How to Deal with Musculoskeletal Pain

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The human musculoskeletal system can be plagued by different types of pain. Injuries aside, in your experience as a personal physician, what are some of the most common?
Accidents aside, acute inflammatory joint pain and chronic pain, particularly affecting the spine and large joints, are the most frequent problems we see in our office. Musculoskeletal disorders affecting tendons, tendon attachments, bursae and tendon sheaths, which are not directly caused by injury and manifest mainly as pain, are also frequently encountered.

Can we look at the different types of common problems and zoom in on the things that usually cause them?
The causes of musculoskeletal pain can generally be divided into two basic groups. In the first are inflammatory diseases, which include infectious arthritis, rheumatic and autoimmune diseases. The second group includes non-inflammatory diseases – birth defects, post-traumatic conditions, a large group of degenerative diseases (arthrosis and spondylarthrosis), metabolic diseases (osteoporosis, gout), functional disorders from overload or uneven loading, nervous diseases and also oncological conditions. When diagnosing musculoskeletal pain, we should not forget that after the age of 40, aging (degeneration) of muscles, tendons and ligaments occurs and overloading is more frequent even in people who load the musculoskeletal system with the same intensity.

Can you recommend any general methods of prevention that are effective against the onset and development of the most common musculoskeletal pains? What should we look out for?
The basic ways of preventing common functional pain disorders are the principles of a healthy lifestyle. This means avoiding extreme strain on the spine and joints and monotonous work or sports that overload a particular muscle group or joint. Adequate rest after work or sport and an appropriate form of recovery are also important. Not only for metabolic reasons, dietary changes and weight reduction are important. Psychological factors, especially stress, anxiety or depression can also contribute to the onset and intensity of pain.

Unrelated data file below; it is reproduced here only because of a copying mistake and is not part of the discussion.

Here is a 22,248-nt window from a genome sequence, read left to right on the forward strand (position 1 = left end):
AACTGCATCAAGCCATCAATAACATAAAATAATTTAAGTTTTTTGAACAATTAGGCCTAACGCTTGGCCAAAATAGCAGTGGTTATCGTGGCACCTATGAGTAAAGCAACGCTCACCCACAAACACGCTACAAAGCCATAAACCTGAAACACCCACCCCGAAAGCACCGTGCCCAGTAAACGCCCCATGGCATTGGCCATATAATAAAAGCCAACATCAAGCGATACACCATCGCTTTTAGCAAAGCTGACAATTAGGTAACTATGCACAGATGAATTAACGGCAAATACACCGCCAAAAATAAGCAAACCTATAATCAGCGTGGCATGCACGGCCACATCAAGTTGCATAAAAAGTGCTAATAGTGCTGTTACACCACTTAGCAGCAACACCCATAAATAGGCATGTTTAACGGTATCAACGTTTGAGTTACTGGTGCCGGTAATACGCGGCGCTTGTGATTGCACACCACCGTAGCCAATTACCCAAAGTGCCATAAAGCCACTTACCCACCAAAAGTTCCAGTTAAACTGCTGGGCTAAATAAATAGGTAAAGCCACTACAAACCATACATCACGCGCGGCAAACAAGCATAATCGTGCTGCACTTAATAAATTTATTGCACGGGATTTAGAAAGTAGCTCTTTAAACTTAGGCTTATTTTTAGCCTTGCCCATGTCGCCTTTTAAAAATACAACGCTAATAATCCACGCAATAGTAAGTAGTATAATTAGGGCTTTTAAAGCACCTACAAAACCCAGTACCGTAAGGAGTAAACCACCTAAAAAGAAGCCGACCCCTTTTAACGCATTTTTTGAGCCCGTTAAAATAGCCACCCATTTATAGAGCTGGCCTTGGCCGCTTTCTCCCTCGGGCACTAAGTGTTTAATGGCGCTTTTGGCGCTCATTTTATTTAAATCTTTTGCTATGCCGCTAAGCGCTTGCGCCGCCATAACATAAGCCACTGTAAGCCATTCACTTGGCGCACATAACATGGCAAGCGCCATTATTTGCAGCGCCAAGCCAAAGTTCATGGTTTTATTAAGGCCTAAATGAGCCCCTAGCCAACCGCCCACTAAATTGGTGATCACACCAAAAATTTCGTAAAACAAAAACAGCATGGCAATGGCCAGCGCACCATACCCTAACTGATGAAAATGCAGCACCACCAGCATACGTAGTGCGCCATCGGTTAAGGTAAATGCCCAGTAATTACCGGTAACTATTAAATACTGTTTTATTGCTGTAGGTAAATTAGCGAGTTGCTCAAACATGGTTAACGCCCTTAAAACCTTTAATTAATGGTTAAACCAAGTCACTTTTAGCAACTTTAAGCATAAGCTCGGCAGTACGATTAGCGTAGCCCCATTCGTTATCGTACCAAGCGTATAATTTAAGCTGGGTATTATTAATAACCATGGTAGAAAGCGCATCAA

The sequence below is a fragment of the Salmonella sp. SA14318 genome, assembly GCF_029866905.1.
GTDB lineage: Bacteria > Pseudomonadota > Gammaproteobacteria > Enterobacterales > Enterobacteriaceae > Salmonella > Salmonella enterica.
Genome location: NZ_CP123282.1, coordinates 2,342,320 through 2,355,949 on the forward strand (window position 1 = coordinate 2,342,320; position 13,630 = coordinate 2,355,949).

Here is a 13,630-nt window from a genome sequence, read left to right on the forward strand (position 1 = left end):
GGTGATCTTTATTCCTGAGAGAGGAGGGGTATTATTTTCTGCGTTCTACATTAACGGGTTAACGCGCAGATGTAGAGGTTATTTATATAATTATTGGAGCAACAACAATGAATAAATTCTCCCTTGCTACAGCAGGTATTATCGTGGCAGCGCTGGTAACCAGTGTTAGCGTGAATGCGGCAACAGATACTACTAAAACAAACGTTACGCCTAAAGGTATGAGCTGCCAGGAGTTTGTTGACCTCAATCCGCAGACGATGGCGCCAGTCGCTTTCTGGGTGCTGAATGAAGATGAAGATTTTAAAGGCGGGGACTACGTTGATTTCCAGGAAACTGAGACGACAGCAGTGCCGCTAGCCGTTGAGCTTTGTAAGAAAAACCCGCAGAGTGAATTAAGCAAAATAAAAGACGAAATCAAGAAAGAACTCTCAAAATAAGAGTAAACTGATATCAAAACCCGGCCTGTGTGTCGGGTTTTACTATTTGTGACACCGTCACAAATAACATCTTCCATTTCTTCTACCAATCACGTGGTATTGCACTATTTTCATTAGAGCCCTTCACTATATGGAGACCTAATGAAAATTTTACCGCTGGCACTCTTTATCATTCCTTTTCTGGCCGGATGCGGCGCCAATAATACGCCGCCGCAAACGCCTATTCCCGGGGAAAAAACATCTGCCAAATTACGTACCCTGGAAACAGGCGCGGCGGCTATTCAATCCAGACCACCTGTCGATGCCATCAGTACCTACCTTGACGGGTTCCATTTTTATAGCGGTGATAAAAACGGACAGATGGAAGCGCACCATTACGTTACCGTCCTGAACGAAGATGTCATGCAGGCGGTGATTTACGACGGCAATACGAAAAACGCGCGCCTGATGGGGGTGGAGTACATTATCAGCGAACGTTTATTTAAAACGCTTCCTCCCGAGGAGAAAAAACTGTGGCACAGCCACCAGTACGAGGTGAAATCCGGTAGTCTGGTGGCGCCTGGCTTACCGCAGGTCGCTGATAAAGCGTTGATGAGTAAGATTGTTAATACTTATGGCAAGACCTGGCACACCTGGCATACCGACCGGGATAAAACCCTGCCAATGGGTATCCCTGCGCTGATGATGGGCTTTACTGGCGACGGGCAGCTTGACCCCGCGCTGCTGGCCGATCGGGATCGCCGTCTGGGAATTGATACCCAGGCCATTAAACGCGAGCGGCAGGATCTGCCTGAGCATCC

How can one tell which musculoskeletal pains are common and can be relieved with analgesics in the short term until the body has dealt with the problem itself, and in which cases should people definitely consult a doctor about their condition?
If we know the underlying cause of the pain, it is possible to try rest, avoid the underlying cause, opt for massage or physiotherapy and suppress the pain with medication for a short period of time. It is important to consult a doctor whenever the pain is unusual in intensity, without a clear trigger, when it is accompanied by temperature or other physical symptoms (weight loss, shortness of breath, abdominal pain, etc.) and when the pain lasts for more than a few weeks.

What diagnostic options do personal physicians at Health+ have when a client complains of specific musculoskeletal pain? What is the usual procedure and how does the first stage of the diagnostic examination work?
When a client presents to a personal physician's office with a painful musculoskeletal condition, the first stage of the examination is to determine whether the condition is acute or chronic. Through a detailed interview with the client and a clinical examination, we always try to find the triggering cause of the pain. To refine the diagnosis, we perform laboratory tests to determine inflammatory activity and to identify other possible causes such as metabolic, autoimmune or rheumatic diseases. In terms of imaging, we have the ability to perform x-rays or schedule the client for computed tomography (CT) or magnetic resonance imaging (MRI).